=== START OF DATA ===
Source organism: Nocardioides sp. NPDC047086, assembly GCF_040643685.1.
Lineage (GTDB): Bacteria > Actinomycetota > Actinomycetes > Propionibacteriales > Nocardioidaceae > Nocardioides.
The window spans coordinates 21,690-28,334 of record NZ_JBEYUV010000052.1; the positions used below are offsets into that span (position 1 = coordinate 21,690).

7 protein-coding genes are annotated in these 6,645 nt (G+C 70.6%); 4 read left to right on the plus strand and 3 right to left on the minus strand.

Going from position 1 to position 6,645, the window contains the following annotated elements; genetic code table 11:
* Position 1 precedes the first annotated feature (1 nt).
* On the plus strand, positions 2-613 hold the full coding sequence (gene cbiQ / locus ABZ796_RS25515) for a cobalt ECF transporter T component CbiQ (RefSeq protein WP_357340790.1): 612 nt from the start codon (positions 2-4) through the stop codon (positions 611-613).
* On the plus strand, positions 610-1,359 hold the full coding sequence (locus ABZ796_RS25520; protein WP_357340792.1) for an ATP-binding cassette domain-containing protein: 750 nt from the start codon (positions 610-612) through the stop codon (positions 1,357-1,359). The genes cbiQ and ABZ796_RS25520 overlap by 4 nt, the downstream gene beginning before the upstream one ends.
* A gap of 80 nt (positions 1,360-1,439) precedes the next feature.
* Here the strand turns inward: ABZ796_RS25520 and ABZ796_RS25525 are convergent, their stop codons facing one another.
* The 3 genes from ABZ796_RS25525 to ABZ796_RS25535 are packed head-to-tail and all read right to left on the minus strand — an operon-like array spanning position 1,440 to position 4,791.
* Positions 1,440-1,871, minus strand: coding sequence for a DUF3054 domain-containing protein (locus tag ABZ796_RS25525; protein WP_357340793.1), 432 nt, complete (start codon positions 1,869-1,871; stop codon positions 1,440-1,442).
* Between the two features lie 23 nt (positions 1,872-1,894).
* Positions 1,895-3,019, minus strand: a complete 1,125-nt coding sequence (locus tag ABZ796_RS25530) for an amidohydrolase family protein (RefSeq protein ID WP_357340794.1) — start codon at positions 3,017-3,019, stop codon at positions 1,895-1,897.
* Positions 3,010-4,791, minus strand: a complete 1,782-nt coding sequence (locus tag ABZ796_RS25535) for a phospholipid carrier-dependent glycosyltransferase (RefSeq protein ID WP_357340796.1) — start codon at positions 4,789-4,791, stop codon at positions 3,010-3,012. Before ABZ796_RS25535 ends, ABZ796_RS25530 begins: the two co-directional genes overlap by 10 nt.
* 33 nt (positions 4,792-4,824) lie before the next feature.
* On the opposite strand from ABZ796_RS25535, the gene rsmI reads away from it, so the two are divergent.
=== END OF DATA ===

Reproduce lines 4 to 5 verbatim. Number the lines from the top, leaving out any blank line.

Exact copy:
7 protein-coding genes are annotated in these 6,645 nt (G+C 70.6%); 4 read left to right on the plus strand and 3 right to left on the minus strand.

Going from position 1 to position 6,645, the window contains the following annotated elements; genetic code table 11: